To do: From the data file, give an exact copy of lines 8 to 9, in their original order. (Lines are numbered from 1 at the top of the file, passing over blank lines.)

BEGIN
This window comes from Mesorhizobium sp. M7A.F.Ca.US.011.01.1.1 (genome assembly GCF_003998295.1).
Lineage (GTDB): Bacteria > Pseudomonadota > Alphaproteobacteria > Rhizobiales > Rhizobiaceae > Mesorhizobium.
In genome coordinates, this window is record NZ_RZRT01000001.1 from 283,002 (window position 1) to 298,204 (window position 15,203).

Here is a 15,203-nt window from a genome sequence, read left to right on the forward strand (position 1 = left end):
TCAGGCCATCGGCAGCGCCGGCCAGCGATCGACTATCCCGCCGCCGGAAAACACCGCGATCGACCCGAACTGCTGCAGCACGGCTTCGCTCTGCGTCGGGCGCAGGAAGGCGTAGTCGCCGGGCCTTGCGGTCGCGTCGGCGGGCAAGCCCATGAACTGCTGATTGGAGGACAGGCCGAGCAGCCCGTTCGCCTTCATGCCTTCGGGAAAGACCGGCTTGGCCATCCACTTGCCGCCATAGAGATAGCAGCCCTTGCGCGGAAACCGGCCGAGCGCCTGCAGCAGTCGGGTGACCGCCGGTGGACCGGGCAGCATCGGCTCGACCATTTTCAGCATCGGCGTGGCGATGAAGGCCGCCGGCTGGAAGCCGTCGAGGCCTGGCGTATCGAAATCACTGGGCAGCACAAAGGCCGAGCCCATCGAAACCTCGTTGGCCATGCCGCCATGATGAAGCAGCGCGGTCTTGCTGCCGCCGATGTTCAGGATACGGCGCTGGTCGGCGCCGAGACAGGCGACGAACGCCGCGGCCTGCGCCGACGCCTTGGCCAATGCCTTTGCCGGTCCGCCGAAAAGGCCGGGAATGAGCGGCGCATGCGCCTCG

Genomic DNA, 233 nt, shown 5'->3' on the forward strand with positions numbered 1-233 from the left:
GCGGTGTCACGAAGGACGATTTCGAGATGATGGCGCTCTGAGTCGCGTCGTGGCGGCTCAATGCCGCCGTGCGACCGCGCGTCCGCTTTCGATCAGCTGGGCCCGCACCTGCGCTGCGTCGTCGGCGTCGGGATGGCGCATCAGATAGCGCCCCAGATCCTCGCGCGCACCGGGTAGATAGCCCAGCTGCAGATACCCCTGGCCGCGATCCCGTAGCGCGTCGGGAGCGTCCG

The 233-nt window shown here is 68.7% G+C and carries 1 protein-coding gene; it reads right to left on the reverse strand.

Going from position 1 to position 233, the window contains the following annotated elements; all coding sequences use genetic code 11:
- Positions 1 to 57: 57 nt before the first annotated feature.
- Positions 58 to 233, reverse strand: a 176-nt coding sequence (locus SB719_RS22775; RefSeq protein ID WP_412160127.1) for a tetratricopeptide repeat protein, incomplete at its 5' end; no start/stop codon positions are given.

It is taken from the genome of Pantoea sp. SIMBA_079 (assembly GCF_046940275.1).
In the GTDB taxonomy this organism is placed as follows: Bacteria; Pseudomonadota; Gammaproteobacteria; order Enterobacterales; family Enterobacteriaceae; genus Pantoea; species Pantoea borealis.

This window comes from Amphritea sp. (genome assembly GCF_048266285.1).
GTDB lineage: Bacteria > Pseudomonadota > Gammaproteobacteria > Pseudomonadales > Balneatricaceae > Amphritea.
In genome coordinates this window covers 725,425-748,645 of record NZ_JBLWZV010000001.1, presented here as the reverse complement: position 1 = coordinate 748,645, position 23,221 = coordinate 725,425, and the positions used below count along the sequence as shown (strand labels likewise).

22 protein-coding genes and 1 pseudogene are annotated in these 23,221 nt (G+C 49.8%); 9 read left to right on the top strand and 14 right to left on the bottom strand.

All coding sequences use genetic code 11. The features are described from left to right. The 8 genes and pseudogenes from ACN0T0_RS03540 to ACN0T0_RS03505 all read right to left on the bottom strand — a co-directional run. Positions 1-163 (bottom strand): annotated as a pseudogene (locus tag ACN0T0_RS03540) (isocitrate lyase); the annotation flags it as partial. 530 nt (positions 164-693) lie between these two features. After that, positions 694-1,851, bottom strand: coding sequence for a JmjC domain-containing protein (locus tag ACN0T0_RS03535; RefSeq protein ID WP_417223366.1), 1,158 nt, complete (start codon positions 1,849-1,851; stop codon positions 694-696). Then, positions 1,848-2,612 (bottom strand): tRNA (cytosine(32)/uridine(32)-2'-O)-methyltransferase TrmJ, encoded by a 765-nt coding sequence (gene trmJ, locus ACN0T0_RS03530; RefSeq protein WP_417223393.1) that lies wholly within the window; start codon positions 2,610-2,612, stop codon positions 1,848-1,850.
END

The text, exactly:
The 233-nt window shown here is 68.7% G+C and carries 1 protein-coding gene; it reads right to left on the reverse strand.

Going from position 1 to position 233, the window contains the following annotated elements; all coding sequences use genetic code 11: